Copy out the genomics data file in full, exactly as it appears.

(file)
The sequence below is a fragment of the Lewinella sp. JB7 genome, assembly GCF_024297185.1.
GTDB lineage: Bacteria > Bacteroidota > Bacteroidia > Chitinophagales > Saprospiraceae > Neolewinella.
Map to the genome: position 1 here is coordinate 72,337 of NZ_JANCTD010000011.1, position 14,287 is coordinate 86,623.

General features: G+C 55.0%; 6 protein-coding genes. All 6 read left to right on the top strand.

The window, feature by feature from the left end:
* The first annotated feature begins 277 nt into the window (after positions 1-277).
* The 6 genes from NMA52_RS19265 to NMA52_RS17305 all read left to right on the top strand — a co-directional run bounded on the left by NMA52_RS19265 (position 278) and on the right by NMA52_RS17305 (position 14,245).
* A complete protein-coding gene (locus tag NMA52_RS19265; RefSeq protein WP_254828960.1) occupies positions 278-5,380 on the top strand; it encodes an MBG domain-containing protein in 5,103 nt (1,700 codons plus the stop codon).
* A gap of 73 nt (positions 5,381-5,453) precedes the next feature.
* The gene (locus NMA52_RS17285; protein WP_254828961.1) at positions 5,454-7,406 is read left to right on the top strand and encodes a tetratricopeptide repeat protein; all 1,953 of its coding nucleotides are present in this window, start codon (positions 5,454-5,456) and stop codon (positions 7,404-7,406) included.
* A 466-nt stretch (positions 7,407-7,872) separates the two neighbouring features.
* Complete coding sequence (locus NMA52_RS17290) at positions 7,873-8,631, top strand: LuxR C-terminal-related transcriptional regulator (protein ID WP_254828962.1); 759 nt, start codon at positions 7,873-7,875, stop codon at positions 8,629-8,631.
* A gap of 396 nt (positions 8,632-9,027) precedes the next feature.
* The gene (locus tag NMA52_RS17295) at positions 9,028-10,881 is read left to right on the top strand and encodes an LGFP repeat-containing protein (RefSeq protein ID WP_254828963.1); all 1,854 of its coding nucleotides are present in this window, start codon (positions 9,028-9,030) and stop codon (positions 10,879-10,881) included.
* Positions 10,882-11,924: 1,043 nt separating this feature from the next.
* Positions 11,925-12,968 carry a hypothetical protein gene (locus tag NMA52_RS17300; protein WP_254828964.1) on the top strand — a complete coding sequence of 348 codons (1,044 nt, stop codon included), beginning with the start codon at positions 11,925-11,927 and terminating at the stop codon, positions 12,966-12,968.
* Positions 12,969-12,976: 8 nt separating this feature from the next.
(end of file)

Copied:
The sequence below is a fragment of the Lewinella sp. JB7 genome, assembly GCF_024297185.1.
GTDB lineage: Bacteria > Bacteroidota > Bacteroidia > Chitinophagales > Saprospiraceae > Neolewinella.
Map to the genome: position 1 here is coordinate 72,337 of NZ_JANCTD010000011.1, position 14,287 is coordinate 86,623.

General features: G+C 55.0%; 6 protein-coding genes. All 6 read left to right on the top strand.

The window, feature by feature from the left end:
* The first annotated feature begins 277 nt into the window (after positions 1-277).
* The 6 genes from NMA52_RS19265 to NMA52_RS17305 all read left to right on the top strand — a co-directional run bounded on the left by NMA52_RS19265 (position 278) and on the right by NMA52_RS17305 (position 14,245).
* A complete protein-coding gene (locus tag NMA52_RS19265; RefSeq protein WP_254828960.1) occupies positions 278-5,380 on the top strand; it encodes an MBG domain-containing protein in 5,103 nt (1,700 codons plus the stop codon).
* A gap of 73 nt (positions 5,381-5,453) precedes the next feature.
* The gene (locus NMA52_RS17285; protein WP_254828961.1) at positions 5,454-7,406 is read left to right on the top strand and encodes a tetratricopeptide repeat protein; all 1,953 of its coding nucleotides are present in this window, start codon (positions 5,454-5,456) and stop codon (positions 7,404-7,406) included.
* A 466-nt stretch (positions 7,407-7,872) separates the two neighbouring features.
* Complete coding sequence (locus NMA52_RS17290) at positions 7,873-8,631, top strand: LuxR C-terminal-related transcriptional regulator (protein ID WP_254828962.1); 759 nt, start codon at positions 7,873-7,875, stop codon at positions 8,629-8,631.
* A gap of 396 nt (positions 8,632-9,027) precedes the next feature.
* The gene (locus tag NMA52_RS17295) at positions 9,028-10,881 is read left to right on the top strand and encodes an LGFP repeat-containing protein (RefSeq protein ID WP_254828963.1); all 1,854 of its coding nucleotides are present in this window, start codon (positions 9,028-9,030) and stop codon (positions 10,879-10,881) included.
* Positions 10,882-11,924: 1,043 nt separating this feature from the next.
* Positions 11,925-12,968 carry a hypothetical protein gene (locus tag NMA52_RS17300; protein WP_254828964.1) on the top strand — a complete coding sequence of 348 codons (1,044 nt, stop codon included), beginning with the start codon at positions 11,925-11,927 and terminating at the stop codon, positions 12,966-12,968.
* Positions 12,969-12,976: 8 nt separating this feature from the next.